I’ve been thinking a little, in the last couple of days, about how one changes a paradigm in public opinion, be it in society as a whole, or in a particular community or subset of the population.
My experience in framing a narrative around an issue to move people towards a desired outcome is that you pick a message that resonates with people (a reason to change your mind – based on analysing the situation and identifying needs/wants), and you repeat that message from every available platform. Any platform. Whenever you can. Even taking opportunities that don’t look related and making them related. Until your message gets traction. If it’s a good message it will stick, and you’ll start hearing other people repeating your views until it hits some sort of tipping point (if you’re a Malcolm Gladwell fan) where people believe they’ve come up with a position using their own common sense.
There are shortcuts you can take to get a message across. But they involve a price, usually some harm to the party advocating the position and some collateral damage. Which brings me to possibly my favourite scene from Four Lions, where the most extreme extremist is advocating picking an unlikely terrorism target, the mosque, in order to radicalise the moderates. There’s a language warning on this clip.
This sort of strategy is pretty stupid – but sometimes you’ll look like you’re bombing the mosque (doing something self destructive and stupid) when you’re representing, or presenting, an issue that is controversial and goes against the mainstream. That’s not always the case though. Sometimes changing, or challenging, the “orthodox” position gets a silent majority on side, sometimes pointing out error can bring change (like Wilberforce did), other times it’s worth just taking a stand on principle and paying the price.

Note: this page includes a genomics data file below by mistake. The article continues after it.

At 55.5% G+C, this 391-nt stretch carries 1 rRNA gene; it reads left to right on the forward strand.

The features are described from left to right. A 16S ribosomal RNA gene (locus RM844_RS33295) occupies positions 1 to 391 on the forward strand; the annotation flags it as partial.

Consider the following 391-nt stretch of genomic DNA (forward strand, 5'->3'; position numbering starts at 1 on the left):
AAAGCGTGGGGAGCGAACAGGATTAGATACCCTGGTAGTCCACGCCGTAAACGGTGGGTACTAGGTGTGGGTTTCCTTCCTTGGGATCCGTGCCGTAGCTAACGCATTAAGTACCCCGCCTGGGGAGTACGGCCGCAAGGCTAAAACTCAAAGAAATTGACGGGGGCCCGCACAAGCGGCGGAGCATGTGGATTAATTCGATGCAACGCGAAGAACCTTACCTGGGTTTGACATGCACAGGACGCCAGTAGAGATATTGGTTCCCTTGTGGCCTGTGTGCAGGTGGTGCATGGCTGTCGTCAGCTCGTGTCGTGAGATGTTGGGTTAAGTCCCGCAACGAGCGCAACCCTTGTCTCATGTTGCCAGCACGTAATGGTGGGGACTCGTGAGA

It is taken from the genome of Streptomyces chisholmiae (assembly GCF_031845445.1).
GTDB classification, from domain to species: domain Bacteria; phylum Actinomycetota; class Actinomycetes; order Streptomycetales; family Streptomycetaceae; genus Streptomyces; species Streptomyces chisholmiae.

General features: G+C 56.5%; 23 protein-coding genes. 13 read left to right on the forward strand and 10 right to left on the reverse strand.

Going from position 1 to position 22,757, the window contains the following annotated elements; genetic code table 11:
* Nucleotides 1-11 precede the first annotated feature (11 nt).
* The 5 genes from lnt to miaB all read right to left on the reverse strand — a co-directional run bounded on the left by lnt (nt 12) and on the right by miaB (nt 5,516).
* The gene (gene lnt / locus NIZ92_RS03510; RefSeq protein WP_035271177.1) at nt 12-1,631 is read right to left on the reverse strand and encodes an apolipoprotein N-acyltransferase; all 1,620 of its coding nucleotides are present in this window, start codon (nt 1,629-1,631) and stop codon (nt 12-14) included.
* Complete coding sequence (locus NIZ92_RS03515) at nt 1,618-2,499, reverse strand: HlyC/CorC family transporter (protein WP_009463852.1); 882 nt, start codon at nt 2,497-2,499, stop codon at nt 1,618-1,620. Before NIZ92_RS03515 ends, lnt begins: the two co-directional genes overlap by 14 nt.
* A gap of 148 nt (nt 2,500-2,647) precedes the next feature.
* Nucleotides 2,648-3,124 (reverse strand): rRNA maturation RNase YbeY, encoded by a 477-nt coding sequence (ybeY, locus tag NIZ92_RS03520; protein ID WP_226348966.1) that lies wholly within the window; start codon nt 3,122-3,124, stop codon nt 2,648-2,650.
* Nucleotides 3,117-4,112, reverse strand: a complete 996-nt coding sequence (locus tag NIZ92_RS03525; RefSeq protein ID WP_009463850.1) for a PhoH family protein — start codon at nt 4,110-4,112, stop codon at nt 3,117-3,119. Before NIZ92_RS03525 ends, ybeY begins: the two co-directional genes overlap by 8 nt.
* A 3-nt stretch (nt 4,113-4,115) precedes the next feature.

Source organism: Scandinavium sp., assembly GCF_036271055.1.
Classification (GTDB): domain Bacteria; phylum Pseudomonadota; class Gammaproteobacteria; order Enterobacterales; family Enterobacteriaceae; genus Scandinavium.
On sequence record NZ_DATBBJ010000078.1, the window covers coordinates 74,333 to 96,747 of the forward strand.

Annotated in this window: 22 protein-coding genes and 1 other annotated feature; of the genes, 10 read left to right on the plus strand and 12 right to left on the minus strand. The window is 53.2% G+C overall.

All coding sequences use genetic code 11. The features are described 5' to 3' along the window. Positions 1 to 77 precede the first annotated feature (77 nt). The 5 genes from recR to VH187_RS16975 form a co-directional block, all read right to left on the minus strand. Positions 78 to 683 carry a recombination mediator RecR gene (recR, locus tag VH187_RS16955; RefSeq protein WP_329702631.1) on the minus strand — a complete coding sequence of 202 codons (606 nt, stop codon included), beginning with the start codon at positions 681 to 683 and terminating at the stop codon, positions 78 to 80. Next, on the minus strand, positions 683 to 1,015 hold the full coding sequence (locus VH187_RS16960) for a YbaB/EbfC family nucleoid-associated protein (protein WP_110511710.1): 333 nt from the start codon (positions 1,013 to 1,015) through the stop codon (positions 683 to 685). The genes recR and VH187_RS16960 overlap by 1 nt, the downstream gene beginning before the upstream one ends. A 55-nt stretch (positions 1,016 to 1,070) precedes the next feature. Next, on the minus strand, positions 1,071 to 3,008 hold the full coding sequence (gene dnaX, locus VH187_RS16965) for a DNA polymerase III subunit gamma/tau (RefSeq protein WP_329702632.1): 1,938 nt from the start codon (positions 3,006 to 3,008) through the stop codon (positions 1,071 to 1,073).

1 thought on “PR Strategies and Four Lions’ “Bombing the Mosque””
I was somewhat bemused by the way in which the shameful and wrong behaviour of a group of people a few months into their term at the Australian Defense Force Academy was instantly portrayed, not as an reflection upon the normalisation of outrageous behaviour among Australian adolescents in wider society, but as irrefutable proof of a misogynistic culture in the Defense Forces and also of the need for women to be eligible for frontline service detail. (Issues worthy of consideration on their own merits.)
It struck me that predetermined agendas have imposed themselves on a sad enough situation.
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